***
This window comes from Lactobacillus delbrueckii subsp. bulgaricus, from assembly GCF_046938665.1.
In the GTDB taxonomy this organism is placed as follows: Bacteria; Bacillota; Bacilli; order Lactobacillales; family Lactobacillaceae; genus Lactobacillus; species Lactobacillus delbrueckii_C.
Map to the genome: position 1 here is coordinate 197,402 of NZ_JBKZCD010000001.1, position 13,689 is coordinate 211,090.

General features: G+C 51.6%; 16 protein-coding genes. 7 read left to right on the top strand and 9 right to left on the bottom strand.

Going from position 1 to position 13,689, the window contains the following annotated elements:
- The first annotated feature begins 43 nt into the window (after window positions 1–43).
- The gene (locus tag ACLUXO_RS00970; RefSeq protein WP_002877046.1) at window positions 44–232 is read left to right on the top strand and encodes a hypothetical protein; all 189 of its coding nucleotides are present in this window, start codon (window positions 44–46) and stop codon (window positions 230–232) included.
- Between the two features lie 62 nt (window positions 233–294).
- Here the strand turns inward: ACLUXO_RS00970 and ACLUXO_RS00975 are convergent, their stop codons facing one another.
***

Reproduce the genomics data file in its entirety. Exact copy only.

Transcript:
This window comes from Lactobacillus delbrueckii subsp. bulgaricus, from assembly GCF_046938665.1.
In the GTDB taxonomy this organism is placed as follows: Bacteria; Bacillota; Bacilli; order Lactobacillales; family Lactobacillaceae; genus Lactobacillus; species Lactobacillus delbrueckii_C.
Map to the genome: position 1 here is coordinate 197,402 of NZ_JBKZCD010000001.1, position 13,689 is coordinate 211,090.

General features: G+C 51.6%; 16 protein-coding genes. 7 read left to right on the top strand and 9 right to left on the bottom strand.

Going from position 1 to position 13,689, the window contains the following annotated elements:
- The first annotated feature begins 43 nt into the window (after window positions 1–43).
- The gene (locus tag ACLUXO_RS00970; RefSeq protein WP_002877046.1) at window positions 44–232 is read left to right on the top strand and encodes a hypothetical protein; all 189 of its coding nucleotides are present in this window, start codon (window positions 44–46) and stop codon (window positions 230–232) included.
- Between the two features lie 62 nt (window positions 233–294).
- Here the strand turns inward: ACLUXO_RS00970 and ACLUXO_RS00975 are convergent, their stop codons facing one another.